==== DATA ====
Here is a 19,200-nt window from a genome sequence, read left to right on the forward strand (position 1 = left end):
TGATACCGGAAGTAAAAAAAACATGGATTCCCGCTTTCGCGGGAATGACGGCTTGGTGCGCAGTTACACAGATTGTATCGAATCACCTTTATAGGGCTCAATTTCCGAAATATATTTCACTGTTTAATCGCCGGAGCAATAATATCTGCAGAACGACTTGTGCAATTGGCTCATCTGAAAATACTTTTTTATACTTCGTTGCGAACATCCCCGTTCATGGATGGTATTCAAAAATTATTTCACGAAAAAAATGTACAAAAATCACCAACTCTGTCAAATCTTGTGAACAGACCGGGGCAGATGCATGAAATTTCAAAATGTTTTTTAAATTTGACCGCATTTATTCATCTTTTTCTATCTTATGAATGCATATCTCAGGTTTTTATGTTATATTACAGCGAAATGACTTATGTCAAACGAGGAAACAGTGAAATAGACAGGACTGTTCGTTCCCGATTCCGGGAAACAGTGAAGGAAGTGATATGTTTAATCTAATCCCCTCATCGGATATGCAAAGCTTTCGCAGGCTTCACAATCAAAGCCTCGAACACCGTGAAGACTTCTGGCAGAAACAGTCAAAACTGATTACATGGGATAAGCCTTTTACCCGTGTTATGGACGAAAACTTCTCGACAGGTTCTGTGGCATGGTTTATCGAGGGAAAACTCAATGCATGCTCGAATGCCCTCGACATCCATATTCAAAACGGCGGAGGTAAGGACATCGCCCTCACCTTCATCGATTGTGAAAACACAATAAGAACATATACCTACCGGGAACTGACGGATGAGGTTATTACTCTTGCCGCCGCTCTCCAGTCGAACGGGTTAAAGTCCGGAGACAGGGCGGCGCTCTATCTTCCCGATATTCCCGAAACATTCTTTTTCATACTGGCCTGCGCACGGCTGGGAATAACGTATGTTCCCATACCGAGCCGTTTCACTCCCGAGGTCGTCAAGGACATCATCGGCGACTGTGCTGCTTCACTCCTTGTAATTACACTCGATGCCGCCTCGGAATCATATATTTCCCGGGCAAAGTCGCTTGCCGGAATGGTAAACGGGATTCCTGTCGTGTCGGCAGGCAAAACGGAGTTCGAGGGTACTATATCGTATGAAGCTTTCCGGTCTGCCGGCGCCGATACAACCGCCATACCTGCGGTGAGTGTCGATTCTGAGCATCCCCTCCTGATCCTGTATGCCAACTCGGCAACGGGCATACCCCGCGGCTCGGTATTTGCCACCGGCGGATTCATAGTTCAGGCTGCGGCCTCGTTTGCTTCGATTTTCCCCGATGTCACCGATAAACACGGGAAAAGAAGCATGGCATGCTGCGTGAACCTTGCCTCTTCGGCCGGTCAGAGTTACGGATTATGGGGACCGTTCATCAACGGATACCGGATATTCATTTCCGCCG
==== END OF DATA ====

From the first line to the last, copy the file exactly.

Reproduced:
Here is a 19,200-nt window from a genome sequence, read left to right on the forward strand (position 1 = left end):
TGATACCGGAAGTAAAAAAAACATGGATTCCCGCTTTCGCGGGAATGACGGCTTGGTGCGCAGTTACACAGATTGTATCGAATCACCTTTATAGGGCTCAATTTCCGAAATATATTTCACTGTTTAATCGCCGGAGCAATAATATCTGCAGAACGACTTGTGCAATTGGCTCATCTGAAAATACTTTTTTATACTTCGTTGCGAACATCCCCGTTCATGGATGGTATTCAAAAATTATTTCACGAAAAAAATGTACAAAAATCACCAACTCTGTCAAATCTTGTGAACAGACCGGGGCAGATGCATGAAATTTCAAAATGTTTTTTAAATTTGACCGCATTTATTCATCTTTTTCTATCTTATGAATGCATATCTCAGGTTTTTATGTTATATTACAGCGAAATGACTTATGTCAAACGAGGAAACAGTGAAATAGACAGGACTGTTCGTTCCCGATTCCGGGAAACAGTGAAGGAAGTGATATGTTTAATCTAATCCCCTCATCGGATATGCAAAGCTTTCGCAGGCTTCACAATCAAAGCCTCGAACACCGTGAAGACTTCTGGCAGAAACAGTCAAAACTGATTACATGGGATAAGCCTTTTACCCGTGTTATGGACGAAAACTTCTCGACAGGTTCTGTGGCATGGTTTATCGAGGGAAAACTCAATGCATGCTCGAATGCCCTCGACATCCATATTCAAAACGGCGGAGGTAAGGACATCGCCCTCACCTTCATCGATTGTGAAAACACAATAAGAACATATACCTACCGGGAACTGACGGATGAGGTTATTACTCTTGCCGCCGCTCTCCAGTCGAACGGGTTAAAGTCCGGAGACAGGGCGGCGCTCTATCTTCCCGATATTCCCGAAACATTCTTTTTCATACTGGCCTGCGCACGGCTGGGAATAACGTATGTTCCCATACCGAGCCGTTTCACTCCCGAGGTCGTCAAGGACATCATCGGCGACTGTGCTGCTTCACTCCTTGTAATTACACTCGATGCCGCCTCGGAATCATATATTTCCCGGGCAAAGTCGCTTGCCGGAATGGTAAACGGGATTCCTGTCGTGTCGGCAGGCAAAACGGAGTTCGAGGGTACTATATCGTATGAAGCTTTCCGGTCTGCCGGCGCCGATACAACCGCCATACCTGCGGTGAGTGTCGATTCTGAGCATCCCCTCCTGATCCTGTATGCCAACTCGGCAACGGGCATACCCCGCGGCTCGGTATTTGCCACCGGCGGATTCATAGTTCAGGCTGCGGCCTCGTTTGCTTCGATTTTCCCCGATGTCACCGATAAACACGGGAAAAGAAGCATGGCATGCTGCGTGAACCTTGCCTCTTCGGCCGGTCAGAGTTACGGATTATGGGGACCGTTCATCAACGGATACCGGATATTCATTTCCGCCG